4 J-Drama Manga Adaptations to Put on Your Watchlist

After a long day, it’s a great time to cozy up with some TV time. I always like to seek out live-action adaptations of manga, anime, and books I’ve enjoyed. While live-action shows can be a hit or miss, you can’t deny your curiosity in seeing how the source material will be adapted. Here are some notable live-action manga adaptations that I’ve enjoyed and that you should add to your TV watchlist.

Hana Kimi

Hanazakari no Kimitachi e (Hana Kimi), which translates to For You in Full Blossom is a 2007 live-action drama based on the manga of the same name. Actress, Maki Horikita, plays the protagonist Ashiya Mizuki, a Japanese girl in the United States who one day sees the young athlete Sano Izumi compete in the high jump on television. Sano gets injured one day in America while trying to help Mizuki escape from some gangsters and as a result stops high jumping. Mizuki blames herself for the incident and decides to go to Japan and help Sano find his love for high jumping.

It’s very similar to Ouran High School Host Club with the romance storyline and school setting. This isn’t a heavy plot-based drama, but rather a funny, wacky, no-nonsense show (you have to watch it to see what I mean). I ended up falling in love with all the characters and their hilarious antics in the end. It’s entertaining and each episode makes the viewer laugh out loud.


This series revolves around Kimihiro Watanuki, a high school student who is disturbed by his ability to see the supernatural, and Yūko Ichihara, a powerful witch who owns a wish-granting shop. When Watanuki asks Ichihara to remove his ability to see spirits, she grants it on the condition that he pays for his wish by working for her.

CLAMP is an absolute legend in the anime/manga community for sure. This is a great series looking to dive into a light supernatural fantasy as the main character works a part-time job in a mischievous and sometimes a bit eerie wish-granting shop. You get to meet some mysterious creatures and people as Watanuki works to pay off his wish. It’s not too scary and it can be spooky at times, but I love this series overall. It is truly the definition of fantasy and I love that Yuko has this aura of suspense throughout the series.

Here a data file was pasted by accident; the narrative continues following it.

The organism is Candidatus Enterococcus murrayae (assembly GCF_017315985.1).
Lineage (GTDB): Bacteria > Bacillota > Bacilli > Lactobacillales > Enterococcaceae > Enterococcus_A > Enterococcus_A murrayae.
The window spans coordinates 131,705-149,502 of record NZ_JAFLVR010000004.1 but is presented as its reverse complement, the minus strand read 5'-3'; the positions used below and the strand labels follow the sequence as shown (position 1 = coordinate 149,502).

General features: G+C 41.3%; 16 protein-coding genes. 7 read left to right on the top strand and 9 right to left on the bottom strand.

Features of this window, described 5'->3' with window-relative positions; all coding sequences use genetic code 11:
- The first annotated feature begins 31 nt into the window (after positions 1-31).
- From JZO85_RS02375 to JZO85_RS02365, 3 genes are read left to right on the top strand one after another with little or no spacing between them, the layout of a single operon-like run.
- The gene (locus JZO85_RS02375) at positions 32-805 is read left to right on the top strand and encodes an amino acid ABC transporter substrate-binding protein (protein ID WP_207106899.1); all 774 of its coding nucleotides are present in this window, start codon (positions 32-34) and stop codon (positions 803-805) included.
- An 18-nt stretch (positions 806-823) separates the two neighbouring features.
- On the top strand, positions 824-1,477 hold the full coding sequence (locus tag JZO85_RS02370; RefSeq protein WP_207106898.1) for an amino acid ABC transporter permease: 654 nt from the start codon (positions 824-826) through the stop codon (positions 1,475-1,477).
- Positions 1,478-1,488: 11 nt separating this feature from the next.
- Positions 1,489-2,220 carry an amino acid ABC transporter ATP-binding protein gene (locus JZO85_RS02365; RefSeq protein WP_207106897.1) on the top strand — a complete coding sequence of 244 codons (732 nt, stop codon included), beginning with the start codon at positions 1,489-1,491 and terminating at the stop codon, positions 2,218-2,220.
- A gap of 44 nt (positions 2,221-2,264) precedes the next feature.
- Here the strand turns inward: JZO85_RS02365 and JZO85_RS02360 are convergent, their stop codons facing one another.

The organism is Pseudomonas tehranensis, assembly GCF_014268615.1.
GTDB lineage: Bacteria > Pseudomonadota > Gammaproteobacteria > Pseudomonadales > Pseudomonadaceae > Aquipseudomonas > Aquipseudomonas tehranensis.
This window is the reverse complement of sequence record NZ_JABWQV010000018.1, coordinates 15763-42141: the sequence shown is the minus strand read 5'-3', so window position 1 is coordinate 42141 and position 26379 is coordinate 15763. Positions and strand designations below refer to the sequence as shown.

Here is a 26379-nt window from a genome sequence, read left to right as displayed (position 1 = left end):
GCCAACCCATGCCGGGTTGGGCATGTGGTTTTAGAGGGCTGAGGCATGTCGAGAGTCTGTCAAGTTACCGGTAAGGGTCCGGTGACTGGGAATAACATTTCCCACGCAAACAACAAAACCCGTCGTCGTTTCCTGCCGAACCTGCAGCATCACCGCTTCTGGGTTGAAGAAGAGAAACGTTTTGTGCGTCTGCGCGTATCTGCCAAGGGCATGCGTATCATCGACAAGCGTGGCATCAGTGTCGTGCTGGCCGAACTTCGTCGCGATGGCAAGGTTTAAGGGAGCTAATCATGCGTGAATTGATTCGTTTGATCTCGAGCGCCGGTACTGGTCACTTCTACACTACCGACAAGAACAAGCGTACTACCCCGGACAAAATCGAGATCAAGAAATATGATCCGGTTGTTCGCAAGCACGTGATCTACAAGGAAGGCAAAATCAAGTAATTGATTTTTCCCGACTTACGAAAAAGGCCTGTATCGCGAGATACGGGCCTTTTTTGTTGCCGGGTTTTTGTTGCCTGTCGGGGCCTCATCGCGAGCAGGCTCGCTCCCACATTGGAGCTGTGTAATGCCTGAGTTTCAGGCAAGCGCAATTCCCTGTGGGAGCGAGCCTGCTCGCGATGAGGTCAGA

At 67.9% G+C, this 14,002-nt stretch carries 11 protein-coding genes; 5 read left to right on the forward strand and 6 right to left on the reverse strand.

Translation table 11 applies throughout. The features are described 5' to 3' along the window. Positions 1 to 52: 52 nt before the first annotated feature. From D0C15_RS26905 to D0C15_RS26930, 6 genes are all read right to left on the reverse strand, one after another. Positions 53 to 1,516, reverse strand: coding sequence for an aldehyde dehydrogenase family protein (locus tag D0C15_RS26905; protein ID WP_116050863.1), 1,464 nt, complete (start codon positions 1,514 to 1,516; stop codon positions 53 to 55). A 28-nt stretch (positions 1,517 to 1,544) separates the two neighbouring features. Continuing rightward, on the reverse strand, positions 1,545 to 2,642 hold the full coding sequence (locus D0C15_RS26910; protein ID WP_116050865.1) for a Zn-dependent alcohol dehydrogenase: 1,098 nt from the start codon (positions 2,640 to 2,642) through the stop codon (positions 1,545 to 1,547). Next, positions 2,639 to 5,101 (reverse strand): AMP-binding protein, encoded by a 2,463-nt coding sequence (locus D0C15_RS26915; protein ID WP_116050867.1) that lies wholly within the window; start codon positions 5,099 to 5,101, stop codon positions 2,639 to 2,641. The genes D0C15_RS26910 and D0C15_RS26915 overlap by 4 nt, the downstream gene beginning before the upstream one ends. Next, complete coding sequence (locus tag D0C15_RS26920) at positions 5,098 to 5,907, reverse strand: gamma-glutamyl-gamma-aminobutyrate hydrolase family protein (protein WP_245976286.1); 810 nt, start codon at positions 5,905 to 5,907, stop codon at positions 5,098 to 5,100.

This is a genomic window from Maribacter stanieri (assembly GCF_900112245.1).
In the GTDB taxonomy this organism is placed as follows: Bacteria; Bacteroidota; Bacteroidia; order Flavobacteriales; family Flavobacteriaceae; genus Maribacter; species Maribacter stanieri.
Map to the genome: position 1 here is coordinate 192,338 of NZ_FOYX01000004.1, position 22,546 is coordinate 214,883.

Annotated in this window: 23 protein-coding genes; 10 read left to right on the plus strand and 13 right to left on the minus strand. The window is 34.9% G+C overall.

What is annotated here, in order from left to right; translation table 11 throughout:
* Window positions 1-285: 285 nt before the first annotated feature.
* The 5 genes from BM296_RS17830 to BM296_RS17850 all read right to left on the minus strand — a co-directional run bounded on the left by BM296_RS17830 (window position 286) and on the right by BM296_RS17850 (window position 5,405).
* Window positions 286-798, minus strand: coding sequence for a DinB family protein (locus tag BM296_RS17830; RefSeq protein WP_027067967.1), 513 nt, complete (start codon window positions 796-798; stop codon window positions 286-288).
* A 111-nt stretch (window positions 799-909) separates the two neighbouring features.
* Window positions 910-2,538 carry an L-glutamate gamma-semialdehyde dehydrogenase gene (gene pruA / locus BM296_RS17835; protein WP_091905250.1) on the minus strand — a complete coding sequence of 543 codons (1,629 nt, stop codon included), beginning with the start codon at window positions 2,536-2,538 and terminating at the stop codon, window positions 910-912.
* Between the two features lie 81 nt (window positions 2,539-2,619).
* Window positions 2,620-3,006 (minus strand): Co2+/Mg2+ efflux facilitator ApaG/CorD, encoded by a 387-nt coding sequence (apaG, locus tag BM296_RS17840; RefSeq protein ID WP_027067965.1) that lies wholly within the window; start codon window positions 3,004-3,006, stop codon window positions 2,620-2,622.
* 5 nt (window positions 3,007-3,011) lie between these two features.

Midnight Diner

Based on the manga, this series focuses on a late-night diner in the Shinjuku district of Tokyo, its mysterious chef known only as “Master,” and the lives of his customers. The customers of the diner find simple yet profound connections with one another based on the shared love of particular dishes and experiences

If you enjoy human/slice-of-life shows, then Midnight Diner is a must-watch. It’s soothing and has a simple format. There are no extra embellishments to the show’s overall plot nor does it have outlandish sitcom situations. I appreciated the variety of stories told by the people featured in each episode people’s shared over a good, hearty, nostalgically Japanese meal. The food aspect alone draws the viewer in with its stunning and mouthwatering recipes created by Master.

Vampire Host

Rion, a naive, loudmouthed teenager, investigates a host club full of vampires when she suspects they must be related to the disappearance of a lot of people in the neighborhood, including her best friend. In the process she begins to befriend them, especially the leader Suou, with whom she develops a romantic relationship.

Vampire Host is a comical story about what happens when a regular high school girl meets a vampire who works in a vampire-themed host club! It’s a goofy show that is very cheesy. It’s nonsensical and is not to be taken too seriously. Each episode takes on a different supernatural occurrence ongoing in the neighborhood and the romance aspects are very cute.

What are some of your favorite manga TV adaptions to watch?


About Rachel Moulden

Rachel is a fandom nerd who loves to create new stories. Outside of Fandom Spotlite you can find her writing books, chatting about all things pop culture related, and gushing about all things bookish on her book blog, Life of a Female Bibliophile. When Rachel is not busy writing you can find her jamming out to anime OSTs, indulging in a good cup of coffee, or watching too many K-Dramas. Check out her middle-grade debut novel (Lost Love: My First Boyfriend) available on Amazon, Barnes & Noble, and Kobo. You can follow her on Twitter at @bibliophilelyfe and Instagram at @lifeofafemalebibliophile.

View all posts by Rachel Moulden

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